Youth unemployment is a big problem all around the world today. Young people are three times more likely to be unemployed than adults and over 75 million young people around the world are looking for a job.
The United Nations created an e-discussion about youth employment where 1,100 young people participated with their wiews on the subject. They found some interesting results:
Many of the young people that participated in the discussion shared the same concerns. They questioned the quality of education. Whethet or not it is relevant to available jobs and how their knowledge and skills will be usefull in the long term. Also the participants viewed many higher educational systems as inadequatly tailored to the actual needs of the labour market. They said that formal education often are very theoretical which leaves the students ill prepared and lacking necessary skills for coming jobs. Some students even consequently delay their entry into the job market to continue their studies or seek low level jobs. Therefor more and better links are needed between schools and employers.
It was also revealed thet young people are using a rang of tools for jobsearching but that social networking are the most valuable source of career information and guidance. The majority of the participants were engaged in some kind of activitie, such as internship programs or volunteer positions just to have something to do and gain experience. A point that was emerged strongly is that young people prefer to be active rather than just “sitting around”.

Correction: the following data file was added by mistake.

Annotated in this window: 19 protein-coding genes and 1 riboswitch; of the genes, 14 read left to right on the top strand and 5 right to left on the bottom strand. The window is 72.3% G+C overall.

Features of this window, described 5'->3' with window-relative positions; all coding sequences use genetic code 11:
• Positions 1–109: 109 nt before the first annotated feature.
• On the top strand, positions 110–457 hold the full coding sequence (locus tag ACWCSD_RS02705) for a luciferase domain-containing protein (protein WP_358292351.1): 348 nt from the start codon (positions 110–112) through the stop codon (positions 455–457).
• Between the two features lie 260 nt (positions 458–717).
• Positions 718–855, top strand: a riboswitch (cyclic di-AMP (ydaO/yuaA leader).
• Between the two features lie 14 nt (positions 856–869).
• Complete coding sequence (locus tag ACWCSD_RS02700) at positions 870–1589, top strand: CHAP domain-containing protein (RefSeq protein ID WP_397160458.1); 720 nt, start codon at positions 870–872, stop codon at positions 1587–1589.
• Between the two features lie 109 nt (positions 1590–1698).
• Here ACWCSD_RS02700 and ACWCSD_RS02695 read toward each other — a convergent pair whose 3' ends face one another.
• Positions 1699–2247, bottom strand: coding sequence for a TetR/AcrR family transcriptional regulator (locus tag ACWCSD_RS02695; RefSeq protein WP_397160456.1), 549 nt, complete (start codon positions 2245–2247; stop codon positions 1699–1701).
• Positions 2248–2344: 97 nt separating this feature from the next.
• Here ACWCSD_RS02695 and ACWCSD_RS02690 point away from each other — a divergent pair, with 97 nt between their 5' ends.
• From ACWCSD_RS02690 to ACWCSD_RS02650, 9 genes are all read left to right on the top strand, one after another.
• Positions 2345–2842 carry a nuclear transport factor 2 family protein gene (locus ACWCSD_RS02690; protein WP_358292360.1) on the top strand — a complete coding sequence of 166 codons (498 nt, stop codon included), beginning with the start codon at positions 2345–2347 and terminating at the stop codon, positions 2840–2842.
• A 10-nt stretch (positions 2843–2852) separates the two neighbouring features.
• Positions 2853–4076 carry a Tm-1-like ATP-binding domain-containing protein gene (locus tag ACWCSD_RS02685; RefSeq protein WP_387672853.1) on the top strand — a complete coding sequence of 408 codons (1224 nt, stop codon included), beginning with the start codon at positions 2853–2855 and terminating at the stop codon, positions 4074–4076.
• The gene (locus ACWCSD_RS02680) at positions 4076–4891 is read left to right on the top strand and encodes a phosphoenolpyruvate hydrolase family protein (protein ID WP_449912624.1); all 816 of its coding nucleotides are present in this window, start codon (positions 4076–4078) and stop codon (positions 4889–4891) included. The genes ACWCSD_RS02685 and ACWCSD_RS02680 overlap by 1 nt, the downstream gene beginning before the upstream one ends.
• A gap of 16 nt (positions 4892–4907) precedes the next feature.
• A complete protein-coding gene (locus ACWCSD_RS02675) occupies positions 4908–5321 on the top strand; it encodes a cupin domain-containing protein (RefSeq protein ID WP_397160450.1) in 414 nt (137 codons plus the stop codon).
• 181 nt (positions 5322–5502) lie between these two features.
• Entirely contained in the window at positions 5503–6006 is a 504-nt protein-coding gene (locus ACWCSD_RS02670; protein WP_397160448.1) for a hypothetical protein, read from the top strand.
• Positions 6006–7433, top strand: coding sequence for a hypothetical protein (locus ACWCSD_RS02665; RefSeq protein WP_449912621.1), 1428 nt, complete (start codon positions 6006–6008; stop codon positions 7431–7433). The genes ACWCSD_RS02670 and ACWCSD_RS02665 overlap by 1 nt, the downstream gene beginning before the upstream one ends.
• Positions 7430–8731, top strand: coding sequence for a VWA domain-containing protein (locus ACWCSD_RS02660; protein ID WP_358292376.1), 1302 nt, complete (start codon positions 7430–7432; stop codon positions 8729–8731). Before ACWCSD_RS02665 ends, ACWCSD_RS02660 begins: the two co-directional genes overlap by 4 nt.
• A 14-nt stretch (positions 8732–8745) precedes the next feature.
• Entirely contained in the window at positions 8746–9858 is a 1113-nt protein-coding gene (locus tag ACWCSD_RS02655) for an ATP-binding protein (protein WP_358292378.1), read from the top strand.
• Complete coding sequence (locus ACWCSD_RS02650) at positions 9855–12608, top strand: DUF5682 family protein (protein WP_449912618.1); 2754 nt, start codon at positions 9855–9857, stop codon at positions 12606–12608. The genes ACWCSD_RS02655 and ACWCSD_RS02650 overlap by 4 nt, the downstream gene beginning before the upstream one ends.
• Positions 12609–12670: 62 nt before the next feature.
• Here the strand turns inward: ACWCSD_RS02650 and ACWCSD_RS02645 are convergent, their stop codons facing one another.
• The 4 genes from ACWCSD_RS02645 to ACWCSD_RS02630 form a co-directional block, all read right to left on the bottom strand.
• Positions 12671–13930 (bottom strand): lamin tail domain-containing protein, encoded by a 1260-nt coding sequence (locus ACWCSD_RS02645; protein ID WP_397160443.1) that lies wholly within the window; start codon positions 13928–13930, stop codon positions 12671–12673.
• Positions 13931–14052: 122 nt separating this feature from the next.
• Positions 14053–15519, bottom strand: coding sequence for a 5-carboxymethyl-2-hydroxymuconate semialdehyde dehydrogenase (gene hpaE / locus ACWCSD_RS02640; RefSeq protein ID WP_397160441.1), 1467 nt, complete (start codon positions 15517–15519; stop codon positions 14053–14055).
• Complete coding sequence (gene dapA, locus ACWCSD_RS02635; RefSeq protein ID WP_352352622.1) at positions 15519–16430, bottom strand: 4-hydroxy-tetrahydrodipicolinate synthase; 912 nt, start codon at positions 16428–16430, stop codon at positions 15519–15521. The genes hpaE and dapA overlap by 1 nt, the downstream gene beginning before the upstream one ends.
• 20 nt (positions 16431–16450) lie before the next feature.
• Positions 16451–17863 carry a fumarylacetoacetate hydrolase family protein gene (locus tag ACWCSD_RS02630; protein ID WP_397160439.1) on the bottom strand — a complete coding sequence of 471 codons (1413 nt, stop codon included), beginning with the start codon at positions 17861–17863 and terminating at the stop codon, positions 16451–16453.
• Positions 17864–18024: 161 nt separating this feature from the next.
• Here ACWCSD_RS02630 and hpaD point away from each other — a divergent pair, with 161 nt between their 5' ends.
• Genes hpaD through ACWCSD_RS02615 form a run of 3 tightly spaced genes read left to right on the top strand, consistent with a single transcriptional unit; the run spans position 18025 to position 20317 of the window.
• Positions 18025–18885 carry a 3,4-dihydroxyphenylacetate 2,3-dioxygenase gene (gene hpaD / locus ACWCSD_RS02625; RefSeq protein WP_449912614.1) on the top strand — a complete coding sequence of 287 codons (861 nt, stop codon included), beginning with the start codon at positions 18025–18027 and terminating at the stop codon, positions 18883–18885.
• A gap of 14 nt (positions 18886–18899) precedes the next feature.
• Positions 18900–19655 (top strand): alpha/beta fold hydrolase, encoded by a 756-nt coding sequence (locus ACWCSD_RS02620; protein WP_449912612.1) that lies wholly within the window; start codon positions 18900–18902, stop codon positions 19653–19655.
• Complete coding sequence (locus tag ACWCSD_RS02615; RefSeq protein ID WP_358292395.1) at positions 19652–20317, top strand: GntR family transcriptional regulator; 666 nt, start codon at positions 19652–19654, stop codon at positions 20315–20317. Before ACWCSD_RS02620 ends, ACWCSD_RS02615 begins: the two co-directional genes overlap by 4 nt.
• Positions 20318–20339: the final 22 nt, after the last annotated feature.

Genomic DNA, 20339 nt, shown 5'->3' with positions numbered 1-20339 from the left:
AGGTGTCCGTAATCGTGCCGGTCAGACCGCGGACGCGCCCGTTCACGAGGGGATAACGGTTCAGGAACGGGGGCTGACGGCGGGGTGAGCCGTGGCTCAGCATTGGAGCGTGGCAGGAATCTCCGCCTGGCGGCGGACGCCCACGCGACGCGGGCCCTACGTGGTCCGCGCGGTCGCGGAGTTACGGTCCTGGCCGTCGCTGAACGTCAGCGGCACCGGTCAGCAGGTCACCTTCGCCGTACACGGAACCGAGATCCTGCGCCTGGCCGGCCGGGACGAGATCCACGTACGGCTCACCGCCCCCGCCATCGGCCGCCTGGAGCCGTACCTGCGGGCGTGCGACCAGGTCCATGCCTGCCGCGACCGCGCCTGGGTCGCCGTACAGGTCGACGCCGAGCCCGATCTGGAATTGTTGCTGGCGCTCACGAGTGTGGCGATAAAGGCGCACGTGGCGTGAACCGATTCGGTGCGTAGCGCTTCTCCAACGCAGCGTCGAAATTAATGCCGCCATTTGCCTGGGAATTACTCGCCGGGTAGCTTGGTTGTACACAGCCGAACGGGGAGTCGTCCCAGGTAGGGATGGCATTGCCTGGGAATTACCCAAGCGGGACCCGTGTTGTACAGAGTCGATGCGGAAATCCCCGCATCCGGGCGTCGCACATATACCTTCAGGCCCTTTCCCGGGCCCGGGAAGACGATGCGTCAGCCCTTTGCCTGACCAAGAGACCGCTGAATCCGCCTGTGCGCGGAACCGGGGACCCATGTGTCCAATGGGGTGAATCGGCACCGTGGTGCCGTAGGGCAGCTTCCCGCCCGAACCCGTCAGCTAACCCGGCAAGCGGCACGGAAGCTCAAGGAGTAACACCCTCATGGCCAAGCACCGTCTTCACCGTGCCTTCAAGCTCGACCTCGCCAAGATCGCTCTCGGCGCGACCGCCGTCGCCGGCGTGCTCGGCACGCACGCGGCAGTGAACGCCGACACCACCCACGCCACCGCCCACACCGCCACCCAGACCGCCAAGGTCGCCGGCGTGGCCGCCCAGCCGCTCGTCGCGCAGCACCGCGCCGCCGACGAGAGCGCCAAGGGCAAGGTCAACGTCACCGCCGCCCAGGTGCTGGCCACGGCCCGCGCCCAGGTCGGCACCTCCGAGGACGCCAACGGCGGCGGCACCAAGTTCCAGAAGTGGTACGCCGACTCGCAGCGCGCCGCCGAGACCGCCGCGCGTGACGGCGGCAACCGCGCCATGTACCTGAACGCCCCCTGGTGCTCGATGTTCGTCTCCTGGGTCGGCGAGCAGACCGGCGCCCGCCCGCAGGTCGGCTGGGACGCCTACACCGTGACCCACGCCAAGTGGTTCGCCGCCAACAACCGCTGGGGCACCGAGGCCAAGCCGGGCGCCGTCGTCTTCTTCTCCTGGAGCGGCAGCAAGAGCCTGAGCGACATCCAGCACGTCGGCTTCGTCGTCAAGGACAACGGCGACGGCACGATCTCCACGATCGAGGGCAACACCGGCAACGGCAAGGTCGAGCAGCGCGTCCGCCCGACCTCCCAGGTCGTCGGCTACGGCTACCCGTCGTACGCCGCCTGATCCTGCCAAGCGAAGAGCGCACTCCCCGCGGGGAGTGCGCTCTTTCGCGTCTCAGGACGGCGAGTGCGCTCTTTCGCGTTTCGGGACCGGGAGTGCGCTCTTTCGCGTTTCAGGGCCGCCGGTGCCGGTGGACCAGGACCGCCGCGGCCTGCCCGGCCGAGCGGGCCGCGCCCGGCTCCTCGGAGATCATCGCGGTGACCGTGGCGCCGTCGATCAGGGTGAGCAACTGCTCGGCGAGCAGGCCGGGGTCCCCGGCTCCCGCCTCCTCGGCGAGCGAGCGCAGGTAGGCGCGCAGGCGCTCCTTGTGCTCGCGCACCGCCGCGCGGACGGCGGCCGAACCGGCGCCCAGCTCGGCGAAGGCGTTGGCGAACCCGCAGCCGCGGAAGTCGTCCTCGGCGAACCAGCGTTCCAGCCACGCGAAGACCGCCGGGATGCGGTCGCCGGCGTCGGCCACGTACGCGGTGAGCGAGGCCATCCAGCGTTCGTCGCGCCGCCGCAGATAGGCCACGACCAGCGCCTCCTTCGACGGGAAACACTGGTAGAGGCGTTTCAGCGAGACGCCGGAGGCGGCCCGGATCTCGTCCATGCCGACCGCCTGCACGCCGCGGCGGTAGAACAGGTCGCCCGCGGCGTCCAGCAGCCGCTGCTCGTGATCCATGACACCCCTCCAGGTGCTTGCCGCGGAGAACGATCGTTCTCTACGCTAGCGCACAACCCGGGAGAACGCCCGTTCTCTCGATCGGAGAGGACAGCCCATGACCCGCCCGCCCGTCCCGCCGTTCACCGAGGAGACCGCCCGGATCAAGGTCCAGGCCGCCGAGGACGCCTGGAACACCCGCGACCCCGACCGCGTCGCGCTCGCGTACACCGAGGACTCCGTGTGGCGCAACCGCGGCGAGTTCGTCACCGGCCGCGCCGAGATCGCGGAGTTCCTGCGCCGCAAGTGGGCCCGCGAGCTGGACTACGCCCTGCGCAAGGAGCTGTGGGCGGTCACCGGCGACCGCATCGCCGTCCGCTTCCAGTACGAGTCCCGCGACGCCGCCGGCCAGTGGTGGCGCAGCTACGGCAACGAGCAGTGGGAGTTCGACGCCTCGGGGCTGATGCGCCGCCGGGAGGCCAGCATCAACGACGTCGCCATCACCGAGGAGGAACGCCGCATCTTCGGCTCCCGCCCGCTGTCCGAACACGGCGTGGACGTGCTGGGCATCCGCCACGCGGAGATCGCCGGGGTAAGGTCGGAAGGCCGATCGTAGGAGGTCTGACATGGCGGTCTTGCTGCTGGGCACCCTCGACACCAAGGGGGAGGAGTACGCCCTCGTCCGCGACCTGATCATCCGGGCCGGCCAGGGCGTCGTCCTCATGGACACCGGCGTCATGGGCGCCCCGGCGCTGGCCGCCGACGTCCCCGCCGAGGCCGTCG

The participants also said that a decent job is a marker of adulthood, independence and active citizenship. Yet the lack of decent jobs today is hindering this period of transition for young people and their future economic participation. Participants expressed worries related to job insecurity, short term contracts, low wages, amidst rising costs of living and difficulties in obtaining adequate practical work experience. This could lead to debts, including student loans and family well-being
The conclusion of this e-discussion was that despite the current youth employment challenge, most young people are makers rather than breakers. Although many youth conveyed a lack of confidence in their futures, there remains – nonetheless – hope.
The UN means that societies cannot afford to neglect young people and their skills, knowledge, energy and potential. They cannot expect young people to study hard and work hard as the traditional means to decent work and success, amidst diminishing evidence of its effectiveness. Young people require financial and social investments to fulfill their potential, to transition into adulthood and to be active and engaged citizens. Decent jobs not only contribute to young people’s lifetime employment success, they have a proven multiplier effect on family well-being, the health of national economies and societies at large.
As one of the participants said: We want to make a difference. We want a chance to work. We want to prove ourselves.”
Do you recognise yourself in any of the above mentioned points?